We have had 2 Rockwood/Flagstaff A-frames for the past 7 years. Systems are very similar to the pop-ups.
Originally Posted by DaveAndCamCamping
1) I went to fill the freshwater tank, and it seemed like I was only able to put in a few gallons of water. I believe our tank holds about 20 gallons, but after just a little while the water started backing up and coming back out of the Spicket. I tried a clean skinny hose and went down the tube on the farther, but it still came out. What am I missing? Why am I not able to fill that whole time with water?
The water tank vent on pop-ups and A-frames is usually a small hose parallel to the fill that opens under the fill cap. You just cannot fill the tank with full flow - it can't vent fast enough. I use a Camco device on the end of my garden hose that allows me to control how fast the water is going into the tank. It's a clear plastic tube with a plastic valve and a hose screw-on. I normally use the valve at about 45deg to fill the tank.
It is quite possible that your tank vent (or fill) hose is kinked, which would make max fill rate even less. So crawl underneath and make sure neither fill nor vent hose is kinked. Looking underneath, the tank is translucent enough you can see the water level in it.
Filling the water tank does NOT fill the water heater. Your water tank is 20 gal, your water heater is 6 gal. So if you do not fill the water heater first, when you turn the pump on, the first 6 gal goes to the water heater. after I fill my water tank, I turn on the pump and open the outside shower hot water valve until water flows. This fills the water heater. I turn off the pump for trailering, and refill the water tank (until water comes out the fill).
Finally, the dealer should have put some water in the tank (and water heater) during the PDI (pre-delivery inspection) to show you everything worked.
2) I lit the pilot light for the gas to run the refrigerator, and turned it up to high. I checked in the pilot light hole and it is lit, and I can feel heat coming out of the exhaust. However, the refrigerator is still not getting cold, not even close. Do I just need to be patient? Is there something that takes like a whole day to get cold?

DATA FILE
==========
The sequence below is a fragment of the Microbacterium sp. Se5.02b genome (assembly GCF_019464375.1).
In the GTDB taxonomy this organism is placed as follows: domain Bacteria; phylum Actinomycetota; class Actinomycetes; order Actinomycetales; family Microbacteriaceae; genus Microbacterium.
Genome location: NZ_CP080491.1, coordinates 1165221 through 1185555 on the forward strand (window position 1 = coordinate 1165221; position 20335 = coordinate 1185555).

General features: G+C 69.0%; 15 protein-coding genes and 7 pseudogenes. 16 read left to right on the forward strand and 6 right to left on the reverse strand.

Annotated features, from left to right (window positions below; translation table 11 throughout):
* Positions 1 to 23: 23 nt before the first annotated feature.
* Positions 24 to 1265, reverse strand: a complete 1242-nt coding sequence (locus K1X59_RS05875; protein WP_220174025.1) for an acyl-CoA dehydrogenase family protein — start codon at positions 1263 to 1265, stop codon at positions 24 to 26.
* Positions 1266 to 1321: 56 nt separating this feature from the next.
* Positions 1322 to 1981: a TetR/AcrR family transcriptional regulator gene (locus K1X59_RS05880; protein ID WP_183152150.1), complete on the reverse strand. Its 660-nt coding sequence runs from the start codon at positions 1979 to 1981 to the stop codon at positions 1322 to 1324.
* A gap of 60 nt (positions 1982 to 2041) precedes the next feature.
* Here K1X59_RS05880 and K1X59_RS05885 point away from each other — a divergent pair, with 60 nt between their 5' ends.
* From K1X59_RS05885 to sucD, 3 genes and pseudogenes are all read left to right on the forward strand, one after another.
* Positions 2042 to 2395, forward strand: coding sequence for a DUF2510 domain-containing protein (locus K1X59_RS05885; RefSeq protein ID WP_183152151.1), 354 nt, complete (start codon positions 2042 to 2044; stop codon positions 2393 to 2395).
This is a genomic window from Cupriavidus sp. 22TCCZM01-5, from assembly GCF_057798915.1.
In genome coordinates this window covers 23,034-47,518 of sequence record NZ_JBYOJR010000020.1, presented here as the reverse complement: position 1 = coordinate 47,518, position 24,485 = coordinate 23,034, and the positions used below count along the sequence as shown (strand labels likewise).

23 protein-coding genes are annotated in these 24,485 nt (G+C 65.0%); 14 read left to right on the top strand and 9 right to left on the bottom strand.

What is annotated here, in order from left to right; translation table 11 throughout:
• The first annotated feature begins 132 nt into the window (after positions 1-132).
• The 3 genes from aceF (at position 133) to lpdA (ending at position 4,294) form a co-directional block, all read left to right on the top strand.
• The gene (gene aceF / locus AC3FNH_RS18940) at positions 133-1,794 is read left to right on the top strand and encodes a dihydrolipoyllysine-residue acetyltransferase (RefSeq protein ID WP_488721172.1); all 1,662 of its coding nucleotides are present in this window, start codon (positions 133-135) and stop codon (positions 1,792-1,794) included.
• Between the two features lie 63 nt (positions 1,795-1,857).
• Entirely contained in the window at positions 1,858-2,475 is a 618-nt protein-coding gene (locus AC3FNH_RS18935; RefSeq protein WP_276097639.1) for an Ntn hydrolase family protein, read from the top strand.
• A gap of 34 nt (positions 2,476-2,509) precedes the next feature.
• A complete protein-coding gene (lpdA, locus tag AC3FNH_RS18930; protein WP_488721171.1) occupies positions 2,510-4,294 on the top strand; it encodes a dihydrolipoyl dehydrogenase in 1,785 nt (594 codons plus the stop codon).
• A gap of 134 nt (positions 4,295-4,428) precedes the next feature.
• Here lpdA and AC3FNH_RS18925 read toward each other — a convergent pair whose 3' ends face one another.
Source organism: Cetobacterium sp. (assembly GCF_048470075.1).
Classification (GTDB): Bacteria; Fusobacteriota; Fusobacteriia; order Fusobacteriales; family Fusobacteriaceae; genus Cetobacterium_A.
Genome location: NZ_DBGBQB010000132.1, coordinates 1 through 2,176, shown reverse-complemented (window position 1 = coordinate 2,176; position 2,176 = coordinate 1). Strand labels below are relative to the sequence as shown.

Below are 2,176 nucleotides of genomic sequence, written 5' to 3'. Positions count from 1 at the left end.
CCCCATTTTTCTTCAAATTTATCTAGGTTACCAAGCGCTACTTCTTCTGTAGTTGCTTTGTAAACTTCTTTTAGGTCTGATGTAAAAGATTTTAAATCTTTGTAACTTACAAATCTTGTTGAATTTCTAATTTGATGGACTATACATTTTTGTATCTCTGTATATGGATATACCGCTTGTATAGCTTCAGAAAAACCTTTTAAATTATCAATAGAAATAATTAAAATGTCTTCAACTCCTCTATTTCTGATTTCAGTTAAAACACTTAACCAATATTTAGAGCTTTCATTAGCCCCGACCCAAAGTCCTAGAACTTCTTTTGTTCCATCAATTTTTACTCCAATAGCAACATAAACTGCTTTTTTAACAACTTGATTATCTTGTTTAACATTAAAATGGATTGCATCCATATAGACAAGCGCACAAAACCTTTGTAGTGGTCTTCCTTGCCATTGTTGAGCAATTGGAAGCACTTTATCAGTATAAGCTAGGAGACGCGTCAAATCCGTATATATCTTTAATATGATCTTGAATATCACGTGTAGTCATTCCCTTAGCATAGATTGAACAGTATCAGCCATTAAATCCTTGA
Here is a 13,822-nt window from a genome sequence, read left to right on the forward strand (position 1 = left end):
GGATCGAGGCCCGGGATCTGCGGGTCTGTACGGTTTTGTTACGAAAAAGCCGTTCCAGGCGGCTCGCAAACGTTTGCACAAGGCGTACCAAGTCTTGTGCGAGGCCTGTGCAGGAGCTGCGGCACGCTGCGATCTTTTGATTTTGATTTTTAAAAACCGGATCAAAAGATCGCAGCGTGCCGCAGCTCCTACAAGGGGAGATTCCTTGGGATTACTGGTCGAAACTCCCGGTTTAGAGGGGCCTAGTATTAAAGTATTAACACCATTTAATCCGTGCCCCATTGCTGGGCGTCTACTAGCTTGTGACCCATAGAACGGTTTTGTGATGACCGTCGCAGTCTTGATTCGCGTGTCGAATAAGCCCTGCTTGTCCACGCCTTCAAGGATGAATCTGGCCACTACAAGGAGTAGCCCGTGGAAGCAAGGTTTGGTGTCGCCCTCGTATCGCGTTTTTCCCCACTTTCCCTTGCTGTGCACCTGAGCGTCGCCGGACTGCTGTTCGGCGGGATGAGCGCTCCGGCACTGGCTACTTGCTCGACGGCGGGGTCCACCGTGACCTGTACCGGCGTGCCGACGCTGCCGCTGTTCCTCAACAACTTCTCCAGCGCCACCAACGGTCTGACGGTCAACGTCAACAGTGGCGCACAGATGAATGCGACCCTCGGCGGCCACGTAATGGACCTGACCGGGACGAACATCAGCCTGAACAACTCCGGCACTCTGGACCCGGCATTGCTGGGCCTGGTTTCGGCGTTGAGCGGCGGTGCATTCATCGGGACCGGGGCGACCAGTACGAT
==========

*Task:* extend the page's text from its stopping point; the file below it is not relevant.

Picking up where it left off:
I spent a lot of time getting my A-frame fridges to work consistently. Here's a link to the thread: https://www.forestriverforums.com/fo...ge-104964.html
The executive summary: Rockwood/Flagstaff do a horrible job of installing the fridges in their pop-ups/A-frames. And the Dometic plastic vent covers are total pieces of crap when it comes to enabling the necessary air flow for the fridges to work properly.
If you want your fridge to cool down in 12 hours or less under all conditions, do the following:
1) Get a battery wireless outside thermometer from Walmart (about $10) so you can measure actual temperatures inside the fridge without opening the door.
2) Go inside the top outside fridge vent and fix any obvious impediments to getting heat out of the fridge compartment - make sure the chimney exhaust faces the vent, seal off areas above the vent where hot air can get trapped, etc.
3) Install a 12V computer case fan on the exhaust vent to blow air out. I get the quietest, lowest current, low RPM 120mm fan I can (usually 21db, 70-80ma, 420cfm) find. I mount it directly to the plastic grill with extra wire so I can remove the grill cover with the fan attached. Put a switch where it's convenient (you won't want the fan running in 40 deg outside temps).
4) Get the Camco D cell powered fan ($20) for inside the fridge. It's perfect for small fridges. This really helps reduce the recovery time after the fridge door is opened, and speeds up initial cool down.
If you do the above, you will have to back off the fridge settings from max cool after the 1st or 2nd day. Otherwise, you will freeze contents.
hope this helps
now 2019 Flagstaff T21TBHW A-frame
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